By Kristen E. Strubberg Editor-in-Chief
Congratulations to mother Djembe and father Ekundu at the Taronga Zoo! Djembe recently gave birth to her third calf (all with father Ekundu) of this critically endangered subspecies of the Bongo antelope early this February.
Zookeepers have not yet sexed the calf as it has been spending important time bonding with his/her mother. Her experience as mother was evident immediately as she bathed the new born following his/her delivery. The calf has now rejoined the exhibit and, according to keepers, has shown healthy curiosity, exploring their home but all the while following mom’s lead. The Eastern Bongo is listed as Critically Endangered whereas the Western Bongo subspecies in considered near threatened. Current estimates place wild Eastern Bongo numbers at only 100 individuals. Without doubt the calf’s arrival is a boon for the subspecies’ survival. In addition to the zoo breeding efforts, the Taronga Zoo also participates in the Bongo Surveillance Project located in Kenya, the Eastern Bongo’s native range.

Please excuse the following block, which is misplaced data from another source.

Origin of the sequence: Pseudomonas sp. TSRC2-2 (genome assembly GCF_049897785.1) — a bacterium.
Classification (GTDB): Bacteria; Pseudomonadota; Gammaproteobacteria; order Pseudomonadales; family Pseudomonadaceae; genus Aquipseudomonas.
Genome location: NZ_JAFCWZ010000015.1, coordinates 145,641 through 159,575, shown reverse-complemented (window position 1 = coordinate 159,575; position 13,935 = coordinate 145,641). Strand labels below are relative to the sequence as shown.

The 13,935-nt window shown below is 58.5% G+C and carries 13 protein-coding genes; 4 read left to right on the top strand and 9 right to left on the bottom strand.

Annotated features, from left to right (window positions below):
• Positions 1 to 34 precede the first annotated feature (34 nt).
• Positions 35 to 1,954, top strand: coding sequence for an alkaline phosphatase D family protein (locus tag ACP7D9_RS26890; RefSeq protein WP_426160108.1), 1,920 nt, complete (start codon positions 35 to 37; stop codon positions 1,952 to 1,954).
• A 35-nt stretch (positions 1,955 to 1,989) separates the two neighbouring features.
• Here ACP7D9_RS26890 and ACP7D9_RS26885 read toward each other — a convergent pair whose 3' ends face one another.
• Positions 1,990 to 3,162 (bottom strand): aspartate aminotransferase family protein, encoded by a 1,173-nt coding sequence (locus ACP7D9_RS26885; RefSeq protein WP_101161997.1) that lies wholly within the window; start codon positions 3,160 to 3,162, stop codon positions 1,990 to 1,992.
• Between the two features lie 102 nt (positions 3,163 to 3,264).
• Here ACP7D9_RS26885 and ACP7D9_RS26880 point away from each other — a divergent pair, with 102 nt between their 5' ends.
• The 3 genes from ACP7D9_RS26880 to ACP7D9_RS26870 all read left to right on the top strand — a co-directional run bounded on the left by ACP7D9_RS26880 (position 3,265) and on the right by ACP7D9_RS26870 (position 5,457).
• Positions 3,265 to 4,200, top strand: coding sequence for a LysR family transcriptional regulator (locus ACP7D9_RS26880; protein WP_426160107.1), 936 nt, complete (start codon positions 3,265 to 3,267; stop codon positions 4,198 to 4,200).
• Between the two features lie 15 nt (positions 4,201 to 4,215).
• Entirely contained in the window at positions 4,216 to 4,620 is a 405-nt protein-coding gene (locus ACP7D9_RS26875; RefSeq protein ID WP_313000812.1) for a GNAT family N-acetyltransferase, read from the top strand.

The Bongo (Tragelaphus eurycerus) is the largest antelope species in Africa, measuring 1.5 meters at the shoulder and up to two meters in length. Both species’ coats are striped with 10-15 stripes and sport spiraling horns that can grow over a meter long at maturity.
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